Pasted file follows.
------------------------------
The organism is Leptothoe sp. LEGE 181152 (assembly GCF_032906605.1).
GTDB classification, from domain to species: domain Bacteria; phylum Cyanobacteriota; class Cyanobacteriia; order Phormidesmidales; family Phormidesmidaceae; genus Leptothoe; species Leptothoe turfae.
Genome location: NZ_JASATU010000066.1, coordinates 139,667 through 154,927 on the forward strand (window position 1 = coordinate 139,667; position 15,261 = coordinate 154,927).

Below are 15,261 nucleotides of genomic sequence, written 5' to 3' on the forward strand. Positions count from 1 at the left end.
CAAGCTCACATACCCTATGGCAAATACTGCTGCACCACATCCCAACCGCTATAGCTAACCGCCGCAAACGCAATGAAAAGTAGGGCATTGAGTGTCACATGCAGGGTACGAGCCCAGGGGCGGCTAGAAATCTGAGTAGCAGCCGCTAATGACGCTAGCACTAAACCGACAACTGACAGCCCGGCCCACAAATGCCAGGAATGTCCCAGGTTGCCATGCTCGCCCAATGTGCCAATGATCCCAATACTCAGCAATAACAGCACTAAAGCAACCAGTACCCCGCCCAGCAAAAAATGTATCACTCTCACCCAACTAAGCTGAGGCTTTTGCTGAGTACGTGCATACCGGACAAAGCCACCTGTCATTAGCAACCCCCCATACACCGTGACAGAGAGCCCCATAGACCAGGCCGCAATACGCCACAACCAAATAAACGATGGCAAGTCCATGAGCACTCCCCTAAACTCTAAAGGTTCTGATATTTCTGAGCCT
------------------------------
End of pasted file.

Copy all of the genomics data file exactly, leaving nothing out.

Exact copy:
The organism is Leptothoe sp. LEGE 181152 (assembly GCF_032906605.1).
GTDB classification, from domain to species: domain Bacteria; phylum Cyanobacteriota; class Cyanobacteriia; order Phormidesmidales; family Phormidesmidaceae; genus Leptothoe; species Leptothoe turfae.
Genome location: NZ_JASATU010000066.1, coordinates 139,667 through 154,927 on the forward strand (window position 1 = coordinate 139,667; position 15,261 = coordinate 154,927).

Below are 15,261 nucleotides of genomic sequence, written 5' to 3' on the forward strand. Positions count from 1 at the left end.
CAAGCTCACATACCCTATGGCAAATACTGCTGCACCACATCCCAACCGCTATAGCTAACCGCCGCAAACGCAATGAAAAGTAGGGCATTGAGTGTCACATGCAGGGTACGAGCCCAGGGGCGGCTAGAAATCTGAGTAGCAGCCGCTAATGACGCTAGCACTAAACCGACAACTGACAGCCCGGCCCACAAATGCCAGGAATGTCCCAGGTTGCCATGCTCGCCCAATGTGCCAATGATCCCAATACTCAGCAATAACAGCACTAAAGCAACCAGTACCCCGCCCAGCAAAAAATGTATCACTCTCACCCAACTAAGCTGAGGCTTTTGCTGAGTACGTGCATACCGGACAAAGCCACCTGTCATTAGCAACCCCCCATACACCGTGACAGAGAGCCCCATAGACCAGGCCGCAATACGCCACAACCAAATAAACGATGGCAAGTCCATGAGCACTCCCCTAAACTCTAAAGGTTCTGATATTTCTGAGCCT